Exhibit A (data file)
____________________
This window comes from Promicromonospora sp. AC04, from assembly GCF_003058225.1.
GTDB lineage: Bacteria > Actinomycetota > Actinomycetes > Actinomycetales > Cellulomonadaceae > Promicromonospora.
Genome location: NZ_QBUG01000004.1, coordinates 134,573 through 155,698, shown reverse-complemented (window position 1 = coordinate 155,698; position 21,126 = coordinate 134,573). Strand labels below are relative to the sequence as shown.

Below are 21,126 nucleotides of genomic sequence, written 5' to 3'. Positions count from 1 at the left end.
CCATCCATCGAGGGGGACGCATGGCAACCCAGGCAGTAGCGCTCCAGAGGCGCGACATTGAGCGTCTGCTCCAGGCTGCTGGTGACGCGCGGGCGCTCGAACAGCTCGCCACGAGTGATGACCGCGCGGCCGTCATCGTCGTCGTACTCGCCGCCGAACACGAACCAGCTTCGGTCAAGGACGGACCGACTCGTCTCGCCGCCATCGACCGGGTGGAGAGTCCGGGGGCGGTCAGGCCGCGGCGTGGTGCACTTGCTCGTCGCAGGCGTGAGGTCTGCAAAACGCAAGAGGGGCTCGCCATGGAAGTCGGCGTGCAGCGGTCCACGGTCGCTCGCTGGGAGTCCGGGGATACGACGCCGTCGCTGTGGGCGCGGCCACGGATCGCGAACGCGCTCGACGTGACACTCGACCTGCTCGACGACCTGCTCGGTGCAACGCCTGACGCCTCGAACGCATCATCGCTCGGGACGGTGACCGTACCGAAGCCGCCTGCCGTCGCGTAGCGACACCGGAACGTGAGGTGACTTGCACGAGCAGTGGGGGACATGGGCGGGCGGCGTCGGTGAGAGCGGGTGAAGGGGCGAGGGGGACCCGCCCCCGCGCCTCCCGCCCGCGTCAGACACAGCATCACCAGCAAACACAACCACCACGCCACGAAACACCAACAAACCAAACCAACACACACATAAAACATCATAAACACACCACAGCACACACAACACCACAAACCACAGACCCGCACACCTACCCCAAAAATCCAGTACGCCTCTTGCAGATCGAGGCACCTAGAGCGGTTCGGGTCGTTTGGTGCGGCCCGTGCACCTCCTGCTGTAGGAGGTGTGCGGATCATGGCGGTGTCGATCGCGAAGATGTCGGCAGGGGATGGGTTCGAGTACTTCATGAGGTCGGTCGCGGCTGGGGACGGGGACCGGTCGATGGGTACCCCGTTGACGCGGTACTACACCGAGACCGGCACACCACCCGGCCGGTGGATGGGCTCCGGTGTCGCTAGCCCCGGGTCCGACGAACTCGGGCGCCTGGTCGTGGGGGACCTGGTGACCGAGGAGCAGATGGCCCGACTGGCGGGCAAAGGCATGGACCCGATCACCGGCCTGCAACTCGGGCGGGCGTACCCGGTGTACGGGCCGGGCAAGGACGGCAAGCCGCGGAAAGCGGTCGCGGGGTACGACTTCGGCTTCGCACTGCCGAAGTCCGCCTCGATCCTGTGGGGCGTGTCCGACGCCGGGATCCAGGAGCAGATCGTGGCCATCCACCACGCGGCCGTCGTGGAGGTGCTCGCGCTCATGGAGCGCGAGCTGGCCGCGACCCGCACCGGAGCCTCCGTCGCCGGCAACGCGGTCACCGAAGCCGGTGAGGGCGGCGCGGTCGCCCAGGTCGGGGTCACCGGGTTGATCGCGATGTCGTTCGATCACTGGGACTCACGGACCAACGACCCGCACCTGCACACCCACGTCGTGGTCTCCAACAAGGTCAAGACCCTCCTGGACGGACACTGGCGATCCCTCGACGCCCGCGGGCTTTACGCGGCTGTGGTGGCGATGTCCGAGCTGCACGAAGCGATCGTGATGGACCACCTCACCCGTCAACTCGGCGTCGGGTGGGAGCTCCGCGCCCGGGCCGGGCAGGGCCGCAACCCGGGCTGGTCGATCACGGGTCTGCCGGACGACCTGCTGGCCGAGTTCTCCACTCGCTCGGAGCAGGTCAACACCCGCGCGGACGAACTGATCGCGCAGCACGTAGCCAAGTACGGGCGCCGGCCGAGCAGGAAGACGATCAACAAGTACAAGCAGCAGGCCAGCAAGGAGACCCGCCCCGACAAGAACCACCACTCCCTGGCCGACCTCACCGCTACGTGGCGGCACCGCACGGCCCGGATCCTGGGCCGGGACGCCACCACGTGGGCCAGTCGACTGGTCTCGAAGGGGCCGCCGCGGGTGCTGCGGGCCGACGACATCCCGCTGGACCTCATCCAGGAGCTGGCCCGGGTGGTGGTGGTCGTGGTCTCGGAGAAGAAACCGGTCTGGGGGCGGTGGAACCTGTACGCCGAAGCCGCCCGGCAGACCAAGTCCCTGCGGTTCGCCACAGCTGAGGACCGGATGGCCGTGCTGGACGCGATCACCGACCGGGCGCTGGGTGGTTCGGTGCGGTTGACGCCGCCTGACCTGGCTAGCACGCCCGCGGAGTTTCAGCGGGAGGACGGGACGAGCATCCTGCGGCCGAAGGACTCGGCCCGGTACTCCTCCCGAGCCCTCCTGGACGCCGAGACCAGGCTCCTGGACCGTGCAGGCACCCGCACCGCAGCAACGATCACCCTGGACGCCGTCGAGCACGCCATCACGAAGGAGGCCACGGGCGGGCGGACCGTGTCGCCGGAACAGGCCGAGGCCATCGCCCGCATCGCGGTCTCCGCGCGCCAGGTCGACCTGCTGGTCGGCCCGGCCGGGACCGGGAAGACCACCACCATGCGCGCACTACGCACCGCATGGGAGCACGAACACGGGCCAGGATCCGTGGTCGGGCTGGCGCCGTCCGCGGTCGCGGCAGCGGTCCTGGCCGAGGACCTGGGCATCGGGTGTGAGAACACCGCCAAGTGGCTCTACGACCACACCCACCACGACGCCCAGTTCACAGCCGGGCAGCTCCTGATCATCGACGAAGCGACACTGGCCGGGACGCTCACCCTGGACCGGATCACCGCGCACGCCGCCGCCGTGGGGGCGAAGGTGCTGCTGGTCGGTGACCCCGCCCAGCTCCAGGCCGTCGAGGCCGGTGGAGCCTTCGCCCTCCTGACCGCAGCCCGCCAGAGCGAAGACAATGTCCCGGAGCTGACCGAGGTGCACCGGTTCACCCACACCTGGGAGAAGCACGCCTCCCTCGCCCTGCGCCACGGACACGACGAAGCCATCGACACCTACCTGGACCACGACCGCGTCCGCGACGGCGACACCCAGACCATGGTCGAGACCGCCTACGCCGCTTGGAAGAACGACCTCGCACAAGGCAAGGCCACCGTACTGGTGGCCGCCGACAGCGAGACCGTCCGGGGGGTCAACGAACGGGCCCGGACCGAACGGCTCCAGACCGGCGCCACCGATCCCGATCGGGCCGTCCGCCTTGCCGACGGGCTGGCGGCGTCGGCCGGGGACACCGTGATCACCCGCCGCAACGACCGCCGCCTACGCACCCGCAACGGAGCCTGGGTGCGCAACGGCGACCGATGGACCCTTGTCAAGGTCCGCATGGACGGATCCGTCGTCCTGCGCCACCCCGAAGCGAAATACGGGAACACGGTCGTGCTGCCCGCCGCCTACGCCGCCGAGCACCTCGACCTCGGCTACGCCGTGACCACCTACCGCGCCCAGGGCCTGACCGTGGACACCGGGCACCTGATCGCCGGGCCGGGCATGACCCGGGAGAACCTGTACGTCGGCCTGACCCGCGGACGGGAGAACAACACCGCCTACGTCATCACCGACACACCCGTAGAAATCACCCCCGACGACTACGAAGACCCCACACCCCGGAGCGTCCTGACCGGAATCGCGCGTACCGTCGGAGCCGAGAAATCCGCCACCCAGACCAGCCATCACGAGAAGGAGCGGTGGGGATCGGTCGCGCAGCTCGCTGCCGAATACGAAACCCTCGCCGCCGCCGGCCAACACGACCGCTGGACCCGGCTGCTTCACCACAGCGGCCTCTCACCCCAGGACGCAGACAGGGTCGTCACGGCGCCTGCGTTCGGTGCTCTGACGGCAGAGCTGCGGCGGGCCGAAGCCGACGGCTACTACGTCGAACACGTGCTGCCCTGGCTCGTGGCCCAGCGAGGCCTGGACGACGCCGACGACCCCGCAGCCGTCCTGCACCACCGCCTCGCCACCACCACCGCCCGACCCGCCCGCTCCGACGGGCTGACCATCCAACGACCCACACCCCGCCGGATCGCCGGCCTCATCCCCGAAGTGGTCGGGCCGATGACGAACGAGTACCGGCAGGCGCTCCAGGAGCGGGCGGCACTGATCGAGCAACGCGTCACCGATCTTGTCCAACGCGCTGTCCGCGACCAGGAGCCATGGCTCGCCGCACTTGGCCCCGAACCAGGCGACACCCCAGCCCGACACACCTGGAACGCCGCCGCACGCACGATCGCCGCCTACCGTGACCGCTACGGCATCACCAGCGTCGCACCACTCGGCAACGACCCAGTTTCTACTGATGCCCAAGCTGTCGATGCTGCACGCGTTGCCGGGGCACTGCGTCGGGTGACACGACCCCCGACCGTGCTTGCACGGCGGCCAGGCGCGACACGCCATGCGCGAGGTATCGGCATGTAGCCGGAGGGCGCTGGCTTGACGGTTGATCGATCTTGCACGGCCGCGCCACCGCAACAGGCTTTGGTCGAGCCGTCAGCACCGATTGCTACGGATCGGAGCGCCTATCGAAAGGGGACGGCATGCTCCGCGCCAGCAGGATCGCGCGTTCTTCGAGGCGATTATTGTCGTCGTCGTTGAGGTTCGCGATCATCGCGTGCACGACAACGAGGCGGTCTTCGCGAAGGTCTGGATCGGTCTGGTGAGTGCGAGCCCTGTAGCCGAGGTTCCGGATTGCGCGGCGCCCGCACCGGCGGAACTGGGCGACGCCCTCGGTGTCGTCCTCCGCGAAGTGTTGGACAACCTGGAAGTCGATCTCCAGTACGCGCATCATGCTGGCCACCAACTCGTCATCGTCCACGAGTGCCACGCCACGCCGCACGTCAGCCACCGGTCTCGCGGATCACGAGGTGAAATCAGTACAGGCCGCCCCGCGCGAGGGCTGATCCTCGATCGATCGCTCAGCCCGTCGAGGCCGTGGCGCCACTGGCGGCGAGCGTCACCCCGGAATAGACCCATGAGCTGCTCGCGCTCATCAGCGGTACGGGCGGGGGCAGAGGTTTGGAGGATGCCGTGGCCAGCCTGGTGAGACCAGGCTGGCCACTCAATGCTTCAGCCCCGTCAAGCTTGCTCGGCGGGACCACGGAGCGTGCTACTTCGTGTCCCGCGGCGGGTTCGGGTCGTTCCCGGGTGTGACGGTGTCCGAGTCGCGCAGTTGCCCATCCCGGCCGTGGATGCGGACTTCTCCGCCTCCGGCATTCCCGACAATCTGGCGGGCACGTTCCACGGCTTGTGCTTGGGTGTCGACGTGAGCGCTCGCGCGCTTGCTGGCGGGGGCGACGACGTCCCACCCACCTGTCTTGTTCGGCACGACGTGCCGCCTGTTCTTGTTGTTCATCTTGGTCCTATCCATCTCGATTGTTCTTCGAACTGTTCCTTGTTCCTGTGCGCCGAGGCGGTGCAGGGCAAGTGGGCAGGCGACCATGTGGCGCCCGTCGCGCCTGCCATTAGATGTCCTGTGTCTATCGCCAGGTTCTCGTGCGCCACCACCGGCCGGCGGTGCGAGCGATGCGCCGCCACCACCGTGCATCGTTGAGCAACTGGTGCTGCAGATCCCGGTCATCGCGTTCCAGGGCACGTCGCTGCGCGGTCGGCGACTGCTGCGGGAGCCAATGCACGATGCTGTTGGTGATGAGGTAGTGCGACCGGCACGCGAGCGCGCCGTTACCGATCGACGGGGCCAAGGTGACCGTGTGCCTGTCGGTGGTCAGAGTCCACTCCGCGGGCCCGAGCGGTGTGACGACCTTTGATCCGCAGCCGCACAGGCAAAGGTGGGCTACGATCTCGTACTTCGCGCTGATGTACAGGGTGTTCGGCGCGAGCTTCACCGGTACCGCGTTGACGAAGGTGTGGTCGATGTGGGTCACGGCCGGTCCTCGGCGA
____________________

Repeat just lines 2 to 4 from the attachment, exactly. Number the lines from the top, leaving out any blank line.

GTDB lineage: Bacteria > Actinomycetota > Actinomycetes > Actinomycetales > Cellulomonadaceae > Promicromonospora.
Genome location: NZ_QBUG01000004.1, coordinates 134,573 through 155,698, shown reverse-complemented (window position 1 = coordinate 155,698; position 21,126 = coordinate 134,573). Strand labels below are relative to the sequence as shown.

Below are 21,126 nucleotides of genomic sequence, written 5' to 3'. Positions count from 1 at the left end.